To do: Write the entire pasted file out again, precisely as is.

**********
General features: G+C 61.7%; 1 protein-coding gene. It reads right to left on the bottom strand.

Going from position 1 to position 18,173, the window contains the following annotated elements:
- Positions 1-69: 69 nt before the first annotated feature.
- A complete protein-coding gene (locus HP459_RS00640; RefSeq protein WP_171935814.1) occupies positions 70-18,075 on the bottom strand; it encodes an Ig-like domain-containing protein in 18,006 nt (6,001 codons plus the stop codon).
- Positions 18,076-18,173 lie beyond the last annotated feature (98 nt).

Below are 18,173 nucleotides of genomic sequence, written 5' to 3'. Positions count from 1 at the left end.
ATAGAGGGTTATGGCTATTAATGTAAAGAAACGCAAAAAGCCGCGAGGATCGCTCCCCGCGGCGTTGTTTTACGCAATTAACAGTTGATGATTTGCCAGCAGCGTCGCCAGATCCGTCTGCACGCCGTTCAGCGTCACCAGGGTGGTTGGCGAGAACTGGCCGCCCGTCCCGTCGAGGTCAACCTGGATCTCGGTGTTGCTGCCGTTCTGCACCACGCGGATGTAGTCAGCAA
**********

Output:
General features: G+C 61.7%; 1 protein-coding gene. It reads right to left on the bottom strand.

Going from position 1 to position 18,173, the window contains the following annotated elements:
- Positions 1-69: 69 nt before the first annotated feature.
- A complete protein-coding gene (locus HP459_RS00640; RefSeq protein WP_171935814.1) occupies positions 70-18,075 on the bottom strand; it encodes an Ig-like domain-containing protein in 18,006 nt (6,001 codons plus the stop codon).
- Positions 18,076-18,173 lie beyond the last annotated feature (98 nt).

Below are 18,173 nucleotides of genomic sequence, written 5' to 3'. Positions count from 1 at the left end.
ATAGAGGGTTATGGCTATTAATGTAAAGAAACGCAAAAAGCCGCGAGGATCGCTCCCCGCGGCGTTGTTTTACGCAATTAACAGTTGATGATTTGCCAGCAGCGTCGCCAGATCCGTCTGCACGCCGTTCAGCGTCACCAGGGTGGTTGGCGAGAACTGGCCGCCCGTCCCGTCGAGGTCAACCTGGATCTCGGTGTTGCTGCCGTTCTGCACCACGCGGATGTAGTCAGCAA